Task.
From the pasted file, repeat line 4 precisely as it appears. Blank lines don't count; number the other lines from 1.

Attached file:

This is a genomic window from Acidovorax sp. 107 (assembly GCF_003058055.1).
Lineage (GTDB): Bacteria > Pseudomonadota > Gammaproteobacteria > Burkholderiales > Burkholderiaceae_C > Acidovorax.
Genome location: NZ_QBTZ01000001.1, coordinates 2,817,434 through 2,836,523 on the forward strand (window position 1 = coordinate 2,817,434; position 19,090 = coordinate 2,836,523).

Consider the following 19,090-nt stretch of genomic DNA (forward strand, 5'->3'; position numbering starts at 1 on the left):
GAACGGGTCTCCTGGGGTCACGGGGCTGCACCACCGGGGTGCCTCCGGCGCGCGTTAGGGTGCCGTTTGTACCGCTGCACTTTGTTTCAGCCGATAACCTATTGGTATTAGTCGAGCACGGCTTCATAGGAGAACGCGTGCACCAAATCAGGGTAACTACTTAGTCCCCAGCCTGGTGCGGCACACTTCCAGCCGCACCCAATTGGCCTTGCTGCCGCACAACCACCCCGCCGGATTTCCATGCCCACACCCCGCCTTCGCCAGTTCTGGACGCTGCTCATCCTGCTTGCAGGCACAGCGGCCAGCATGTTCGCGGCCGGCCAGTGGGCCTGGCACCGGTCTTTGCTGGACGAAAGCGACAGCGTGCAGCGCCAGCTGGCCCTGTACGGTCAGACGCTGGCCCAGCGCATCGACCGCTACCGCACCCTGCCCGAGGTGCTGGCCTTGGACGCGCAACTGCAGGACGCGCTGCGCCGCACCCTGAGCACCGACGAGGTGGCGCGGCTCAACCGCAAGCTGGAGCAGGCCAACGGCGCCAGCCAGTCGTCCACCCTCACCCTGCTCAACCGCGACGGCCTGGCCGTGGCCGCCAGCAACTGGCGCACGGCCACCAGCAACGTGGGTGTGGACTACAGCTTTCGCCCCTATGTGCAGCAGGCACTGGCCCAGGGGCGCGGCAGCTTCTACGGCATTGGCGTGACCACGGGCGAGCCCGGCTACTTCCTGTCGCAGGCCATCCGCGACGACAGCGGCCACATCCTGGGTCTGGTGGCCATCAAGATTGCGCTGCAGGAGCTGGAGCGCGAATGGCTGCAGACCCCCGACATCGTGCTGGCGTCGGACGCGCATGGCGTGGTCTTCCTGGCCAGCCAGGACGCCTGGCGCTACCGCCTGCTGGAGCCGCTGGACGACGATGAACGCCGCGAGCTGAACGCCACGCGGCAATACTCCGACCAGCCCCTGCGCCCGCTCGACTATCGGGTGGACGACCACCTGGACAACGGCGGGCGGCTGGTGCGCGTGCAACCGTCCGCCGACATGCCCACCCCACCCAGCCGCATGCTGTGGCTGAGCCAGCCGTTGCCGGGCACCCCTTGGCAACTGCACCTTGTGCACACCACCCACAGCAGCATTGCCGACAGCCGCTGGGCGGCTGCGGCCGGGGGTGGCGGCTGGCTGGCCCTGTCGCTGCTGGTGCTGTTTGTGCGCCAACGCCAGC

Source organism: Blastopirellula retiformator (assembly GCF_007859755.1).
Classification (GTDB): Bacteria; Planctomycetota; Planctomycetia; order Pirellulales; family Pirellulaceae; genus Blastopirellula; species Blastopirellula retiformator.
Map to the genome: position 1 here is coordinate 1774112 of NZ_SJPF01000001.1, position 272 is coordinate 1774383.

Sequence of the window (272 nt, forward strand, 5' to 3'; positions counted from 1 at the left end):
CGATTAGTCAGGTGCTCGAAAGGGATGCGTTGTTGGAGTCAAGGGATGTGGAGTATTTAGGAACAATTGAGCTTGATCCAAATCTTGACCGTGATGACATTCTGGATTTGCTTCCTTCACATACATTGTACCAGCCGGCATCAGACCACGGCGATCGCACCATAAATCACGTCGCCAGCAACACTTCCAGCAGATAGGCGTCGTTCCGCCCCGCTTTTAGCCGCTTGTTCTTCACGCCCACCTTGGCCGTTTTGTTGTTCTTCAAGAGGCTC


Consider the following 19,090-nt stretch of genomic DNA (forward strand, 5'->3'; position numbering starts at 1 on the left):